I very recently finished high school. During the examinations, I couldn’t help but wonder about the concept of examinations and how ridiculously outdated the procedure of examinations are in the context of how developed this world has become. The Internet has become a very indispensable tool. It entertains us, helps us socialize and stay updated with everything that is happening in the world. But in the context of what I am arguing in this post, it helps us learn, collaborate and work. The Internet is very developed, versatile and getting better all the time.
I realized the following things:
- When I grow up and start working, I will work with others.
- I do not need to learn a lot of things I learned in high school in such great detail. I can always look them up and/or learn them when I actually need them in life (I’m looking at you, calculus).
- We are not trained to take full advantage of computers and the web in our daily lives and to integrate them with our workflow in the future.
People argue against using the Internet and computers to help us in exams saying that students should be able to memorize huge amounts of knowledge. Is that really needed, though? I agree that schools should work to ensure that children have a good memory. But I think that should stop some time in middle school or continue in the form of special exercises. But do we actually need to memorize all this information that we may not even find useful despite the ease of use of search engines? Shouldn’t we rather start specializing in hat we want to learn early on instead? We have pretty short lives, as of now.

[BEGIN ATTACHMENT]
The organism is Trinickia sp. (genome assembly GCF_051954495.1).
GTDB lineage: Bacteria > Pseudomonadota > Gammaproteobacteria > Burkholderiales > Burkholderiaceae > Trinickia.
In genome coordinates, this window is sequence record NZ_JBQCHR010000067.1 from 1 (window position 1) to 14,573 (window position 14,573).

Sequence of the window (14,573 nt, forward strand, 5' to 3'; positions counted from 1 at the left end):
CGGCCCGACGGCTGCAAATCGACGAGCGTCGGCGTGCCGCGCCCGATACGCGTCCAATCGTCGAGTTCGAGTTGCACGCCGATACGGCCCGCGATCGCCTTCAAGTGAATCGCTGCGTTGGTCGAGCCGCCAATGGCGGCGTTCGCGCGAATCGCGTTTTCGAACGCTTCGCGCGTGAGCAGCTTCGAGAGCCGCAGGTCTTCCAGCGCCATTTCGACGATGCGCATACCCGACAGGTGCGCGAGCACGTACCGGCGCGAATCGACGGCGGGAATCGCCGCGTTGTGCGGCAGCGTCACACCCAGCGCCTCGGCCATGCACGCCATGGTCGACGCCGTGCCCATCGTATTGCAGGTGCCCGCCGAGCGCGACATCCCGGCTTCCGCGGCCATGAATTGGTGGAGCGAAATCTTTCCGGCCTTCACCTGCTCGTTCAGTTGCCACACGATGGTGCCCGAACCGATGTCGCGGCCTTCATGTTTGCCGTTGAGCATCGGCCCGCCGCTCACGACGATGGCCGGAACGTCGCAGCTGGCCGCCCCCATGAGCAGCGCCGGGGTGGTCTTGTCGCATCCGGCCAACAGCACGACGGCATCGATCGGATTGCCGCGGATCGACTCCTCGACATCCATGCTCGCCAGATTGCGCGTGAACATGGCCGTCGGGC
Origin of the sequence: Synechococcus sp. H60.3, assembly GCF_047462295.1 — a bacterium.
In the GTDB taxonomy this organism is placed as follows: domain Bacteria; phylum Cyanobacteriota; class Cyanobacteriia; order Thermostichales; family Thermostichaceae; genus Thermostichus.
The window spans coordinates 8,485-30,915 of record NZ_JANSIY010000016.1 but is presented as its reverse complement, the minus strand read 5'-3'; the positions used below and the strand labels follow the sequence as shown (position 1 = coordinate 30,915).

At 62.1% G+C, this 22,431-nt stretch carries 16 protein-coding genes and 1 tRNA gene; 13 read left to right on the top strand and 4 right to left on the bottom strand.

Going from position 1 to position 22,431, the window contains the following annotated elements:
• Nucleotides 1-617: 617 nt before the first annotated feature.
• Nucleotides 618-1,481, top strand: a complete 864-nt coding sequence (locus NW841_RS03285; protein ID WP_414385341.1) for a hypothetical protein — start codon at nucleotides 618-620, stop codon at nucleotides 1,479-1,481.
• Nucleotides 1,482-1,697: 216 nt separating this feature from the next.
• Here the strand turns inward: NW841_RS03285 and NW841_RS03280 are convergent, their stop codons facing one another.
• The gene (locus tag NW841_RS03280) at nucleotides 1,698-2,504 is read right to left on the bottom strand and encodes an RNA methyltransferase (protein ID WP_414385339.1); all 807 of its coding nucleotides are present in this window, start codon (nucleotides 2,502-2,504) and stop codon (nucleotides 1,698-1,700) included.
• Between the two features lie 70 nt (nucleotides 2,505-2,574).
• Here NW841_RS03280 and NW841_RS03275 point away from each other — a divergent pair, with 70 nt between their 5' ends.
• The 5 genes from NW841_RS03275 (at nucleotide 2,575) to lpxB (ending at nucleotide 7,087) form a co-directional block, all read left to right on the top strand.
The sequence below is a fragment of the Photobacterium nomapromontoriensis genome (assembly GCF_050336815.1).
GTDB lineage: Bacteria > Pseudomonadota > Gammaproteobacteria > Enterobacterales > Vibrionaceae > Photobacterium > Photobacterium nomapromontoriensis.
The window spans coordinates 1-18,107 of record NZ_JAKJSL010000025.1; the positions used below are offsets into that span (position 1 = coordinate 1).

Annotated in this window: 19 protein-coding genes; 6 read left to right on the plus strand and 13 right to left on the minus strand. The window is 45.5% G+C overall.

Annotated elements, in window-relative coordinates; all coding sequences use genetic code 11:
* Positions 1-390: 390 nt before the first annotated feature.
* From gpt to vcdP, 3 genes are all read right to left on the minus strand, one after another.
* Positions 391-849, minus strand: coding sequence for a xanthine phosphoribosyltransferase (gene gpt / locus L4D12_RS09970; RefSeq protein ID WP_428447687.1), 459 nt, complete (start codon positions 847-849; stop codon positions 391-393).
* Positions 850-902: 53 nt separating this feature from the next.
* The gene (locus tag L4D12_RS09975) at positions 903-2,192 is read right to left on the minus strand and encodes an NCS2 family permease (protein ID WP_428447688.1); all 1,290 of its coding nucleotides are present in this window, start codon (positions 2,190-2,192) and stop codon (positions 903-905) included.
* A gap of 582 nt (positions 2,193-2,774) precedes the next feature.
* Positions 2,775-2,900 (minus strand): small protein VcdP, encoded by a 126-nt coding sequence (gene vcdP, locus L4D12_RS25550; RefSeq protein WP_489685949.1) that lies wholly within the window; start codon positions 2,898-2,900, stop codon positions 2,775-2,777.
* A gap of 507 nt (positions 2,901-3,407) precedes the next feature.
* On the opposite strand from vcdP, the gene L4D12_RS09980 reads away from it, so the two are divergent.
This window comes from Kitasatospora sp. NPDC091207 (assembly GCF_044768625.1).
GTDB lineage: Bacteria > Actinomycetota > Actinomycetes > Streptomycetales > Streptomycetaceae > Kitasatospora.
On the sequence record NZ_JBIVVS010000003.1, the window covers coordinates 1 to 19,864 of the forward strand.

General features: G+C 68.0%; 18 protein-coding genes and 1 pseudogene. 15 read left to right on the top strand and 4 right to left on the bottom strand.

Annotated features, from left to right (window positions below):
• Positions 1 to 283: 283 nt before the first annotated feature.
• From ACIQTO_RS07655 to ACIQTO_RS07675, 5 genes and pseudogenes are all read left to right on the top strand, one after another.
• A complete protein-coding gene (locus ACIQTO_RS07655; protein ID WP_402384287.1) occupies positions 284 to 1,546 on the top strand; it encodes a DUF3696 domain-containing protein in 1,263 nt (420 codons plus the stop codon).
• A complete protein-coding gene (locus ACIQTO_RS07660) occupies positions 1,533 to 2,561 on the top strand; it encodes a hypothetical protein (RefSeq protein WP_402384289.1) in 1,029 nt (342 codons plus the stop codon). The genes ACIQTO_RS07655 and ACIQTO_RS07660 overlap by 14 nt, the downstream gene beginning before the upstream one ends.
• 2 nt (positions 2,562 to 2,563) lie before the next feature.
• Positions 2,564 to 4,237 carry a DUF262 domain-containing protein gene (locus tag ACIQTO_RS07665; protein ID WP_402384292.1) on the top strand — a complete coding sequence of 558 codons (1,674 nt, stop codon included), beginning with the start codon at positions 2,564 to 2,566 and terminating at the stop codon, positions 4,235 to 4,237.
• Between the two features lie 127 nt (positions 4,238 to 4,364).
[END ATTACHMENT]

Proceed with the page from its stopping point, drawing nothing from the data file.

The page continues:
The debate of whether or not the Internet is making us stupid has raged on since time began. I’m sure almost everyone who has made their way to this post on Right Now In Tech in the corner of the Web has at least heard about, if not read the very famous The Atlantic magazine article by writer Nicholas Carr, “Is Google Making Us Stupid?” This article is available in its entirety over here for those interested. In it, Carr points out how his mind has changed since the advent of the Internet. He says that he knows from experience and from many acquaintances that use of the Web has reduced attention spans and has made people impatient. You are most likely skimming over this post anyway, ready to move on to doing whatever you have already planned to do (on the Internet) in the next twenty seconds.
Carr’s article received all sorts of reactions. In fact, the Pew Internet and American Life Project collaborated with Elon University’s Imagining the Internet Center and conducted a study that polled 895 business executives, technologists, analysts and scientists about whether or not the ease of use of search engines is negatively impacting the human brain’s ability to work as it has been working. 76% of those experts said that by 2020, human intelligence will only increase as a result of the ease of use of search engines.